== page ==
Reflections on training (pre-corrymeela)

Today we did youth work with a local group again, for the last time (it will happen next week, but Hannah and I will be gone). The primary exercise we did today was “not on my street”, an exercise where youth ranked the order of people that they would want/not want in their community. The members included ‘gay nurse’, orange order member, SF councilor, ex RUC constable, community worker, reformed drug addict, part time female model, bus driver, hospital doctor, and unemployed youth. The order of preference varied by group, but the discussion within the group I was in was fascinating. I was the scribe, but also asked probing questions about the rationale behind why youth answered the way they did, and got some very interesting answers. The group ranked gay nurse very low (9), and member of orange order last (every group consistently did so). The female model was ranked first, not unsurprisingly because our group was ¾ male, but the interesting thing was why. I asked if they would change their answer if the model was male, they affirmed this. The lone female in the group (F to preserve anonymity) was very charismatic (reminding me of a very ‘Swarthmore’ persona, Hannah convinced her to apply afterwards, and she gave out her contact info later in case she was interested in applying contacting her about applying there). She was consistently trying to dissuade the guys from their opinion, challenging their positions and rationale. She even decried the group as ‘sexist’ at one point, as well as homophobic (when asked about whether they focused on the ‘gay’ part of ‘gay nurse’ or the actual profession (nurse) they answered that they would focus on the gay part, ignoring the profession, regardless of the fact that [IMO] the sexual orientation of the person in question doesn’t affect how they do their job. I do understand legitimate ideological opinions about the morality of sexuality, but that shouldn’t affect perceptions of people doing their job…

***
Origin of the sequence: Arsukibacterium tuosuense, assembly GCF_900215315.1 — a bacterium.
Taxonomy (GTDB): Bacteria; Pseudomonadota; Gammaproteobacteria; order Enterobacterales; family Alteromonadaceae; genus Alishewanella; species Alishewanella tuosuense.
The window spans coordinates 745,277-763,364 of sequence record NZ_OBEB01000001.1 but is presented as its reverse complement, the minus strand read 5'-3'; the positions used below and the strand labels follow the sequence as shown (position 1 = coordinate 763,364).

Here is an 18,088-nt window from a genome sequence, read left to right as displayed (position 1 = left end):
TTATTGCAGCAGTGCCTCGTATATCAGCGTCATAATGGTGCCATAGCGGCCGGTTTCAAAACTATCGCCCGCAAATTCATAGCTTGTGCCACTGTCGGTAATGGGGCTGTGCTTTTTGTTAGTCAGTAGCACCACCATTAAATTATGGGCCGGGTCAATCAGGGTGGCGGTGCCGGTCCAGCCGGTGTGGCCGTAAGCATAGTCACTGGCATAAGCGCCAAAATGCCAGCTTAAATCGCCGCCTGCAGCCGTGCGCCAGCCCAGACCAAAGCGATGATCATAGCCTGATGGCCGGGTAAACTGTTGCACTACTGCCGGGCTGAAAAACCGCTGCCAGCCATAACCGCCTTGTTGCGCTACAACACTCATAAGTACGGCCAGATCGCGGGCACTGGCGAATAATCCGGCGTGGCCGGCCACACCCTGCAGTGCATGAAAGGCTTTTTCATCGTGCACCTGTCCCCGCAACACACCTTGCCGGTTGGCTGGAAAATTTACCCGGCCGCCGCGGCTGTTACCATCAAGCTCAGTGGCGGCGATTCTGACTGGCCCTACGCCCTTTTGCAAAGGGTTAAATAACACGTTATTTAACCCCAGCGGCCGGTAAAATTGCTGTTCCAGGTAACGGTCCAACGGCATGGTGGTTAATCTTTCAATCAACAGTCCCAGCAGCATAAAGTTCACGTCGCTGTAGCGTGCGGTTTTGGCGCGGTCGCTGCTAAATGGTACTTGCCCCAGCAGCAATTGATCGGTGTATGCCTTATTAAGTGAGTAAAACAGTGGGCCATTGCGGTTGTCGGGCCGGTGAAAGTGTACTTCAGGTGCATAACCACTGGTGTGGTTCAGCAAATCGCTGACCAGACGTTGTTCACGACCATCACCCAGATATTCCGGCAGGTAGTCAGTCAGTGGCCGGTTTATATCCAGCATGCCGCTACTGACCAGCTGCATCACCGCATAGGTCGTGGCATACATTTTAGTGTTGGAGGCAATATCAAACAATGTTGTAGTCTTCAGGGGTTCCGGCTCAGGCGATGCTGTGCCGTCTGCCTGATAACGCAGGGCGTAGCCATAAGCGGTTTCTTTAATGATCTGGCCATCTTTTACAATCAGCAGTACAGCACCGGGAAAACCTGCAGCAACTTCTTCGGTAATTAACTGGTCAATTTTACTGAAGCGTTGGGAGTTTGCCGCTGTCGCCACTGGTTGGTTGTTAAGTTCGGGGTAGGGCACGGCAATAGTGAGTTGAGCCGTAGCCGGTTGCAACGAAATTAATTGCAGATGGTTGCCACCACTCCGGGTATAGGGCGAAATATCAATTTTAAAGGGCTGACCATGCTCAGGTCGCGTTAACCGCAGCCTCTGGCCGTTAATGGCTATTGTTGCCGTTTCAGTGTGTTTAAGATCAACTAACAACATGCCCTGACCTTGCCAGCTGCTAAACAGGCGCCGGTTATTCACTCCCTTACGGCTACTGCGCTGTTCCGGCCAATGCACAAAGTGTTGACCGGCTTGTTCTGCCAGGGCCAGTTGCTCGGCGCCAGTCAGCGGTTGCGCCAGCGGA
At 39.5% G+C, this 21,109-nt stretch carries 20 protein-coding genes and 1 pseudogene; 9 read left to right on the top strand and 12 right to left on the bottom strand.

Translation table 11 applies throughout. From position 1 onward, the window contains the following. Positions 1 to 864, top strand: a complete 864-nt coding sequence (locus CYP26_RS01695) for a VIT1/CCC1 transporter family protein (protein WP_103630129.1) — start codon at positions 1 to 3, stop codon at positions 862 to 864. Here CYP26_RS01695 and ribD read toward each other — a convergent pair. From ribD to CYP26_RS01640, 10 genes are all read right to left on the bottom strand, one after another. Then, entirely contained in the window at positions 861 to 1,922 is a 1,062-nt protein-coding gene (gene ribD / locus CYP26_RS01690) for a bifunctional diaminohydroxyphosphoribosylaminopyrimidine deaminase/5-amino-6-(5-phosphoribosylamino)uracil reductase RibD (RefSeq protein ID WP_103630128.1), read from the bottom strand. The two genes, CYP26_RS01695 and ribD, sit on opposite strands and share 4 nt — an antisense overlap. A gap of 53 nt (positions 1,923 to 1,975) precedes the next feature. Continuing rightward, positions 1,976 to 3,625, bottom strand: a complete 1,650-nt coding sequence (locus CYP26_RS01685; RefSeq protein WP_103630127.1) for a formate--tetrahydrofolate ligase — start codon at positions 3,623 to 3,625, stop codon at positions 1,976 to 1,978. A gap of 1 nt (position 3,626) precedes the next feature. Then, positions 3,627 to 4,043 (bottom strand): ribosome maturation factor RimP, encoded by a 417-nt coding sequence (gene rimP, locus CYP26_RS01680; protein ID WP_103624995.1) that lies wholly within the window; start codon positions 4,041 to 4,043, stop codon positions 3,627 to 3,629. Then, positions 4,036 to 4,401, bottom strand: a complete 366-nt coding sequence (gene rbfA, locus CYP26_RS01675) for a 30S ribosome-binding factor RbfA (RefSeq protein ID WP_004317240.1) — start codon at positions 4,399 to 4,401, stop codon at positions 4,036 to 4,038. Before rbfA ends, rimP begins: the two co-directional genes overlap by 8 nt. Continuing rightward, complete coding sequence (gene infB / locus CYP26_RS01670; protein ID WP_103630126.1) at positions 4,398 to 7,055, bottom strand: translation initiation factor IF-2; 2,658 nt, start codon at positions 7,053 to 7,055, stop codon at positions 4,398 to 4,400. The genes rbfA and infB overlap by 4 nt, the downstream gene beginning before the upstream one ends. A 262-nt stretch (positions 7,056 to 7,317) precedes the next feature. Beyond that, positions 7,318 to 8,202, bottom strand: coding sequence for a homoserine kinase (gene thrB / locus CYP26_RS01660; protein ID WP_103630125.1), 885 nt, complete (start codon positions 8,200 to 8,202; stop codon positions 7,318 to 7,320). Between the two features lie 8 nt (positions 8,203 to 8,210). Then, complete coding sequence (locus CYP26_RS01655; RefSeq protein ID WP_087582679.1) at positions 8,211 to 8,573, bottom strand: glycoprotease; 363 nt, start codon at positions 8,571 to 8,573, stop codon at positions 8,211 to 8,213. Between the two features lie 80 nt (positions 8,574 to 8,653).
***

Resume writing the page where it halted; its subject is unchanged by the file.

The next bit was interesting ,as after all the groups had recorded their answers, they were asked to listen as [the facilitator], Hannah and myself read out the bios and background stories of each of the people they were ranking. They were then asked to discuss and then re-rank the people. I wasn’t surprised to see that this changed their answers, but it did so in an interesting way, which literally tied exactly with what we were discussing in class two weeks ago, that who you are is determined on what you where you live, and that the local context is really important in order to determine the way forward. It affects our perceptions subconsciously, and the only way to examine this bias Is through reflection and discussion. Back to the original point in question, the answers changed to a surprising extent. Model got dropped to 8, and the nurse was brought up to 2 (as F has wanted, she then rescinded her comment about the group being ‘sexist’). The idea of making youth question their preconceptions by hearing the full story, and question their gut reaction was particularly interesting, and I admit, I questioned my own assumptions and biases, which was the goal of the exercise.
It would be fascinating to run this (albeit with different characters and context) at Swarthmore. My bet would be that anyone remotely right-wing, rich, conservative, republican, etc. would be put at the bottom of the list. I think that it’s always worth thinking through our stereotypes and questioning them. Something may be true for one member of a group, but that doesn’t mean it’s true for all of them. I’ve learned that I have my biases even in the exercise, as the image that came to mind with ‘reformed drug addict’ was male, [though I did actually focus on the reformed part, not the drug addict part], even though the case study was female. I will certainly keep in mind that with future endeavors. It never hurts to be reminded of one’s own biases, even if it is uncomfortable. It’s a growing experience I suppose…
This was the last time I will be working with the youth, as the Corrymeela residential conflicts with the last training date. I found working with the youth to be a fantastic experience overall, I enjoyed it greatly, and learned a lot about myself. Namely, I have more in common with them than I thought, and that youth work (in the right context) is actually a constructive and positive experience, even in a completely foreign context. I realized that I really enjoy being a facilitator, and given the proper training, I will develop that skill in the future.